From the Hebrides in the west, to inhospitable windswept specks of land like St Kilda and Foula, and to the Orkney and Shetland islands in the north, we’ll explore the intriguing diversity of Scotland’s wild islands. We plan to take in Neolithic sites scarcely changed in 5,000 years, and ponder the mystery of huge monoliths that marked seasonal change. We visit picturesque villages, haunted castles that once were stronghold of the Scottish clans; birders will delight in Europe’s largest sea bird colonies and the Orkney Islands will please whiskey amateurs with a wee dram of Scotland’s finest!
• Visit World-heritage-listed St Kilda
• Explore historic villages in the Orkney Islands
• Basking sharks, dolphins & seals in the Hebrides
• Kayak through sea caves and mirror-like lochs
• Fantastic puffin, guillemots, eagles and fulmars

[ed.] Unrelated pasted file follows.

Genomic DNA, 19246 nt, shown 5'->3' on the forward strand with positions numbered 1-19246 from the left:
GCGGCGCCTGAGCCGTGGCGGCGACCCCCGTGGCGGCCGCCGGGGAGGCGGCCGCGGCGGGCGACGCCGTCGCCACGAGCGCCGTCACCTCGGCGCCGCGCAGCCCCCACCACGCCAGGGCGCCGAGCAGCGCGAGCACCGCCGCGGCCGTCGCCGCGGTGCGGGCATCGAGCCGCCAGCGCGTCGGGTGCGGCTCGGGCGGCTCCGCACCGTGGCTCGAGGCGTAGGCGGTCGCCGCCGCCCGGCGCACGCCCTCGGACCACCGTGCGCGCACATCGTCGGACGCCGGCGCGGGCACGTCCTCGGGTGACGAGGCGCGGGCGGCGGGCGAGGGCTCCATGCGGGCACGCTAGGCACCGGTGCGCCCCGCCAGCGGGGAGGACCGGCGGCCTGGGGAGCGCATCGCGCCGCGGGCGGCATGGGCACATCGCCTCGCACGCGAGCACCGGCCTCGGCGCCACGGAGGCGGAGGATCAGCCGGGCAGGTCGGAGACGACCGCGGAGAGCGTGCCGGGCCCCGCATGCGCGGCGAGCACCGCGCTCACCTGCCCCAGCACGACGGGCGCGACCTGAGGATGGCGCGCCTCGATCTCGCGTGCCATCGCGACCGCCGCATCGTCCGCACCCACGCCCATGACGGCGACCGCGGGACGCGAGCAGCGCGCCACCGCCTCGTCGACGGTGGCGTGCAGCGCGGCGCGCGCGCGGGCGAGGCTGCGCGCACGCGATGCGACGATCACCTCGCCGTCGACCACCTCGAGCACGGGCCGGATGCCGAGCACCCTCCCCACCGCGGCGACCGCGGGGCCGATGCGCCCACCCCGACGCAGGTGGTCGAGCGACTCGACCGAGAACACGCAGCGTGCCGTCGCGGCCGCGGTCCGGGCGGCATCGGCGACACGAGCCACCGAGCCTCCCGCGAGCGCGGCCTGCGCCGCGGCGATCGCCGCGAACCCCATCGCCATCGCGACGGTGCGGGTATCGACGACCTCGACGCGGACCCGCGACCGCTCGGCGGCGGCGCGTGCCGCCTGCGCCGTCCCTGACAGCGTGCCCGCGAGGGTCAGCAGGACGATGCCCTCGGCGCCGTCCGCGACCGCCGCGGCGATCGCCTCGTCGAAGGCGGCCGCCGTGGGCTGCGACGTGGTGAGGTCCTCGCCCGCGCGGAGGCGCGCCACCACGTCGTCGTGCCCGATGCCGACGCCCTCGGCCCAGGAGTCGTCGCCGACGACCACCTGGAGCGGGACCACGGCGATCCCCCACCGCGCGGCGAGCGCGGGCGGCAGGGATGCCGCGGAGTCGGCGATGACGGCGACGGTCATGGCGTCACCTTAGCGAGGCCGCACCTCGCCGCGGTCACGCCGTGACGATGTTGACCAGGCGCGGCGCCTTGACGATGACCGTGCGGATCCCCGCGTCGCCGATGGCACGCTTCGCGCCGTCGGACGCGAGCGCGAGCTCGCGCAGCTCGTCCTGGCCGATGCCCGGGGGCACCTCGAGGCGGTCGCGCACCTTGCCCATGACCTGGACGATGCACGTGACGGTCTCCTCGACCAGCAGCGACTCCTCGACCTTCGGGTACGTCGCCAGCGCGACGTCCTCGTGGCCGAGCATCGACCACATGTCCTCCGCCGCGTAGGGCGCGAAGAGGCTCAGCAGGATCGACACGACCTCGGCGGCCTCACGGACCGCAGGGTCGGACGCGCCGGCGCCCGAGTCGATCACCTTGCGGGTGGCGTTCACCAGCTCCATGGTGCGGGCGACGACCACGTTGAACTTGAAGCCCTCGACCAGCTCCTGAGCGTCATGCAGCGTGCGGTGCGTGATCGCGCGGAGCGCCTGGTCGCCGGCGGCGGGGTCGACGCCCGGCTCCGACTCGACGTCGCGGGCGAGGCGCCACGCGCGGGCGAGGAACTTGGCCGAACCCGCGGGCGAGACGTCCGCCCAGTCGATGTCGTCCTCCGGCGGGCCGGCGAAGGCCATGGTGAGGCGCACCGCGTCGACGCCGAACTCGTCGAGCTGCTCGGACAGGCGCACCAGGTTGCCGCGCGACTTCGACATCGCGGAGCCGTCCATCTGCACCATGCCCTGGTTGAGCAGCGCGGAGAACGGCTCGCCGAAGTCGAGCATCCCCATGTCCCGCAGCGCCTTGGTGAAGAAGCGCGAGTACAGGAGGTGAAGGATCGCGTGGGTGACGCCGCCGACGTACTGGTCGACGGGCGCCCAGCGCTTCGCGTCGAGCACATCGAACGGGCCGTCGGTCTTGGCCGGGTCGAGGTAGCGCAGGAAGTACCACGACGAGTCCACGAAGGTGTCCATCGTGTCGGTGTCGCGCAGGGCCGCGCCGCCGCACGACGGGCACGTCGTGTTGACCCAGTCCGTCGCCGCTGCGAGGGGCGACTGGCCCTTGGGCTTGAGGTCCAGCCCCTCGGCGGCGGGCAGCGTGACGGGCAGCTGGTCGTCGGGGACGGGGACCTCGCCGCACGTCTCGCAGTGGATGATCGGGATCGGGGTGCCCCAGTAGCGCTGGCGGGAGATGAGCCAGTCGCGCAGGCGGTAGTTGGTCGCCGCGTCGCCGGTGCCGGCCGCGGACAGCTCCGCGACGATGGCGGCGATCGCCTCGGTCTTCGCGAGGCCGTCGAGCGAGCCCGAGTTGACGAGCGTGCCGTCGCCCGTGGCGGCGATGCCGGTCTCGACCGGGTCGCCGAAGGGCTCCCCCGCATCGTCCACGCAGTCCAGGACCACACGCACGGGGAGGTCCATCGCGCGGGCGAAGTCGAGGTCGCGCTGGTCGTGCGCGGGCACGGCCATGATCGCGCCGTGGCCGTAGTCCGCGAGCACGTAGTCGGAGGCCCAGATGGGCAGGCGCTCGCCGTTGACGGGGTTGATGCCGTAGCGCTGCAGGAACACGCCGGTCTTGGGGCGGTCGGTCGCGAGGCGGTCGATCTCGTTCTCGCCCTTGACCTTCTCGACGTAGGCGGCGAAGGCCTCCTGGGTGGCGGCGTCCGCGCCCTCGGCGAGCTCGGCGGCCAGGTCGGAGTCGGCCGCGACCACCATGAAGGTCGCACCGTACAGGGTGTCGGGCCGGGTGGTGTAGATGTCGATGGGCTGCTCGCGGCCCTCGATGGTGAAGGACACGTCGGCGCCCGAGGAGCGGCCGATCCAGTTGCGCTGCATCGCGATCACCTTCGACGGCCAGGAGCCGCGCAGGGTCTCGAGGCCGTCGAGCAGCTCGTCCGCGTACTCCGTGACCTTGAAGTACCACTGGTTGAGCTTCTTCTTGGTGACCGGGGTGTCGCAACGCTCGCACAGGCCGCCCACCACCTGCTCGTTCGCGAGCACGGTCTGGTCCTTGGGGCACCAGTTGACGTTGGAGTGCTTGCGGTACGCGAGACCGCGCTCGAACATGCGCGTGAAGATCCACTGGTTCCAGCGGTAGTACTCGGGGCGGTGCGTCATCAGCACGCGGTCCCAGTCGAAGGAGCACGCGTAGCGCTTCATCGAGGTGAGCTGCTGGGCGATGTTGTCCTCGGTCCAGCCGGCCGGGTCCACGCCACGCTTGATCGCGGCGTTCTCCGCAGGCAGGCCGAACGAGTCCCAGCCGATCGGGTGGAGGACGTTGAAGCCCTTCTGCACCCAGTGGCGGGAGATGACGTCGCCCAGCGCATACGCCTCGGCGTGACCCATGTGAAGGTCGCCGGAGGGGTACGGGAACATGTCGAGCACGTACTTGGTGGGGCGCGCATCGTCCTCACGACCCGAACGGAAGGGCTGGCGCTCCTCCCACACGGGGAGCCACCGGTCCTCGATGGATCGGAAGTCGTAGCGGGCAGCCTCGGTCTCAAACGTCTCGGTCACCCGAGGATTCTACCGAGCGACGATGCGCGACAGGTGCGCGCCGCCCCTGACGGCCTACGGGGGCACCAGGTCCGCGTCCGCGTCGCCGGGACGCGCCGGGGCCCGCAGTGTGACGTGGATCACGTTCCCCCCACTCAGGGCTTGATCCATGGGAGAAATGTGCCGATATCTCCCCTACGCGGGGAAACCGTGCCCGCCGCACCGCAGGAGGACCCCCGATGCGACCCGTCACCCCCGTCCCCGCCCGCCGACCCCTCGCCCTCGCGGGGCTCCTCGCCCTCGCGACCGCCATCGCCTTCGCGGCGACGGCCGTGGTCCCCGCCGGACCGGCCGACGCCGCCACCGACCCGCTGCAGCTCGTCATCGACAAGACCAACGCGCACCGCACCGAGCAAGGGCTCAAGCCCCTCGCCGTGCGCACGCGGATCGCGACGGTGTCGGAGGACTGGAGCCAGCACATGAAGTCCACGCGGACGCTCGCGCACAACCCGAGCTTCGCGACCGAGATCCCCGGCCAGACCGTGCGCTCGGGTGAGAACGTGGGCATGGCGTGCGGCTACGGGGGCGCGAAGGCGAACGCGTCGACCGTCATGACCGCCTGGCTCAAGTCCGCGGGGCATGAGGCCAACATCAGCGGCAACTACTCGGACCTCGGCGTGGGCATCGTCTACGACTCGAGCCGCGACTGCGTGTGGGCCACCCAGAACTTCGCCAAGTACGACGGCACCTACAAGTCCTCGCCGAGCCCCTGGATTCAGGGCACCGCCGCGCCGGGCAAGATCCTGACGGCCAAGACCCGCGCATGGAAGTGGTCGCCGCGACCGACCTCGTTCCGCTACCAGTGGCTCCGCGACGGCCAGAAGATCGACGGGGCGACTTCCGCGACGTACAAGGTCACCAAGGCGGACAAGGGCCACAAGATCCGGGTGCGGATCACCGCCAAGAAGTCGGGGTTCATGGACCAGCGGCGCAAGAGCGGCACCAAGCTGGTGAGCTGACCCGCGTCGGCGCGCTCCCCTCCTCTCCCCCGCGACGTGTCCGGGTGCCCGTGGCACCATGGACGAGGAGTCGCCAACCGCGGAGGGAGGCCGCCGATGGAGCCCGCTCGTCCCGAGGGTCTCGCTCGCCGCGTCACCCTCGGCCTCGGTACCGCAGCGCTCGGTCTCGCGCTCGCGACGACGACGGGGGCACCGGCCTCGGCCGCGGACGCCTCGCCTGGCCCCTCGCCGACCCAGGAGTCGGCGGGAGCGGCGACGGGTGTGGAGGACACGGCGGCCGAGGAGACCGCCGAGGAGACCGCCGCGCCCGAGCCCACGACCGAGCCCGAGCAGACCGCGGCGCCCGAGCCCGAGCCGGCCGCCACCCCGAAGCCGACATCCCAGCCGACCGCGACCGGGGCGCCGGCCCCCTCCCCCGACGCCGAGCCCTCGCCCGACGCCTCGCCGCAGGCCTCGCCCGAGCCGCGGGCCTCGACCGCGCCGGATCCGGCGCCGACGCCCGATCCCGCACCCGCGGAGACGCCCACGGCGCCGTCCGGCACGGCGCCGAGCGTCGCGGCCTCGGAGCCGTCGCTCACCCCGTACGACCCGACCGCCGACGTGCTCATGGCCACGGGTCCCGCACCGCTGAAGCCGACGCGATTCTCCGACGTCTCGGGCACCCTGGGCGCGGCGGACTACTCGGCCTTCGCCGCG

• Visit an Iron Age broch with our historian
Our staff welcome you aboard Polar Pioneer in Oban.
Overnight we travel to Iona, birthplace of Christianity in Britain and burial ground of early Scottish kings. At Staffa, we visit Fingal’s Cave, set amidst spectacular basalt columns, and learn why it inspired Mendelssohn’s Hebrides Overture. In the Cuillin Hills, spiritual heart of Skye, we follow a lonely track to Rubh’an Dunain, an ancient passage grave with a nearby Iron Age fort and stonelined canal, possibly built by Vikings. If conditions allow, we may take longer walks into the hills. Canna offers golden and sea eagles, basking sharks, dolphins, grey seals and puffins.